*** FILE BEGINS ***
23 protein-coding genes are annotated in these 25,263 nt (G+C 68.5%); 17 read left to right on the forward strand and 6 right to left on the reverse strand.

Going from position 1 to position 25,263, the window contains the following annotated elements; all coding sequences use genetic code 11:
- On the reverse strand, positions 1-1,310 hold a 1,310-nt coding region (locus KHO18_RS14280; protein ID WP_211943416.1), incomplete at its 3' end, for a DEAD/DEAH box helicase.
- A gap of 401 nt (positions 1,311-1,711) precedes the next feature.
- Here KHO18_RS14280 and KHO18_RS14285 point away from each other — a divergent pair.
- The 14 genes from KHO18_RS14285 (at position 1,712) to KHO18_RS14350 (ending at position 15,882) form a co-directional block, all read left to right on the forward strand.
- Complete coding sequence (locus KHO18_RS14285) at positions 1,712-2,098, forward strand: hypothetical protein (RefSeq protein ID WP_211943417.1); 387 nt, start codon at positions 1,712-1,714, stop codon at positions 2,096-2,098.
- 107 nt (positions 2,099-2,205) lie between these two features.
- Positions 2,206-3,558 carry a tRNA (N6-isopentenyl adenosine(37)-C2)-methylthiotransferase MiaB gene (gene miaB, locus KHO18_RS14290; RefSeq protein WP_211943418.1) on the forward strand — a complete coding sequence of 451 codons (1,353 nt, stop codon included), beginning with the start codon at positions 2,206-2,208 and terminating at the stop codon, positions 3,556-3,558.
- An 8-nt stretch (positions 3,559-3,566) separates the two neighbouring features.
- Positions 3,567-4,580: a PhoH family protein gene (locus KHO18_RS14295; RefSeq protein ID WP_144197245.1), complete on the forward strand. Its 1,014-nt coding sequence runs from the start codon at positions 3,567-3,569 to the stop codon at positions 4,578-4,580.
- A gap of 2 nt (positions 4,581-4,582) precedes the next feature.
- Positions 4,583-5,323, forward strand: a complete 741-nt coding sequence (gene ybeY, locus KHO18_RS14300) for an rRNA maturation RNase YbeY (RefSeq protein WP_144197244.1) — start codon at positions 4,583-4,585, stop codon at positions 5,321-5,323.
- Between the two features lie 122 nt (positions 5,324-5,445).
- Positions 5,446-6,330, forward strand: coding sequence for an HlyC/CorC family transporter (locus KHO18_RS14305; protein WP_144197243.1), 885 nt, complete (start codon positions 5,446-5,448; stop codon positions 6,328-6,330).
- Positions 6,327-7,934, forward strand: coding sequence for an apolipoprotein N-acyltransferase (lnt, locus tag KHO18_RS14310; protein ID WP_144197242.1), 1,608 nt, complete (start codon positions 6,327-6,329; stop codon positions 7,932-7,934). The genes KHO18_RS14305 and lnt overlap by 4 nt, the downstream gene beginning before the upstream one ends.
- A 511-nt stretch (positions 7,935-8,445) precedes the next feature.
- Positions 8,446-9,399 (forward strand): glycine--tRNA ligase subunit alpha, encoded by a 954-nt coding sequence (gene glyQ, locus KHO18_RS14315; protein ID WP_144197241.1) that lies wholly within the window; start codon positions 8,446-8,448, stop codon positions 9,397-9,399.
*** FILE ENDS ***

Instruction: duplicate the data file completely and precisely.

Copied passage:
23 protein-coding genes are annotated in these 25,263 nt (G+C 68.5%); 17 read left to right on the forward strand and 6 right to left on the reverse strand.

Going from position 1 to position 25,263, the window contains the following annotated elements; all coding sequences use genetic code 11:
- On the reverse strand, positions 1-1,310 hold a 1,310-nt coding region (locus KHO18_RS14280; protein ID WP_211943416.1), incomplete at its 3' end, for a DEAD/DEAH box helicase.
- A gap of 401 nt (positions 1,311-1,711) precedes the next feature.
- Here KHO18_RS14280 and KHO18_RS14285 point away from each other — a divergent pair.
- The 14 genes from KHO18_RS14285 (at position 1,712) to KHO18_RS14350 (ending at position 15,882) form a co-directional block, all read left to right on the forward strand.
- Complete coding sequence (locus KHO18_RS14285) at positions 1,712-2,098, forward strand: hypothetical protein (RefSeq protein ID WP_211943417.1); 387 nt, start codon at positions 1,712-1,714, stop codon at positions 2,096-2,098.
- 107 nt (positions 2,099-2,205) lie between these two features.
- Positions 2,206-3,558 carry a tRNA (N6-isopentenyl adenosine(37)-C2)-methylthiotransferase MiaB gene (gene miaB, locus KHO18_RS14290; RefSeq protein WP_211943418.1) on the forward strand — a complete coding sequence of 451 codons (1,353 nt, stop codon included), beginning with the start codon at positions 2,206-2,208 and terminating at the stop codon, positions 3,556-3,558.
- An 8-nt stretch (positions 3,559-3,566) separates the two neighbouring features.
- Positions 3,567-4,580: a PhoH family protein gene (locus KHO18_RS14295; RefSeq protein ID WP_144197245.1), complete on the forward strand. Its 1,014-nt coding sequence runs from the start codon at positions 3,567-3,569 to the stop codon at positions 4,578-4,580.
- A gap of 2 nt (positions 4,581-4,582) precedes the next feature.
- Positions 4,583-5,323, forward strand: a complete 741-nt coding sequence (gene ybeY, locus KHO18_RS14300) for an rRNA maturation RNase YbeY (RefSeq protein WP_144197244.1) — start codon at positions 4,583-4,585, stop codon at positions 5,321-5,323.
- Between the two features lie 122 nt (positions 5,324-5,445).
- Positions 5,446-6,330, forward strand: coding sequence for an HlyC/CorC family transporter (locus KHO18_RS14305; protein WP_144197243.1), 885 nt, complete (start codon positions 5,446-5,448; stop codon positions 6,328-6,330).
- Positions 6,327-7,934, forward strand: coding sequence for an apolipoprotein N-acyltransferase (lnt, locus tag KHO18_RS14310; protein ID WP_144197242.1), 1,608 nt, complete (start codon positions 6,327-6,329; stop codon positions 7,932-7,934). The genes KHO18_RS14305 and lnt overlap by 4 nt, the downstream gene beginning before the upstream one ends.
- A 511-nt stretch (positions 7,935-8,445) precedes the next feature.
- Positions 8,446-9,399 (forward strand): glycine--tRNA ligase subunit alpha, encoded by a 954-nt coding sequence (gene glyQ, locus KHO18_RS14315; protein ID WP_144197241.1) that lies wholly within the window; start codon positions 8,446-8,448, stop codon positions 9,397-9,399.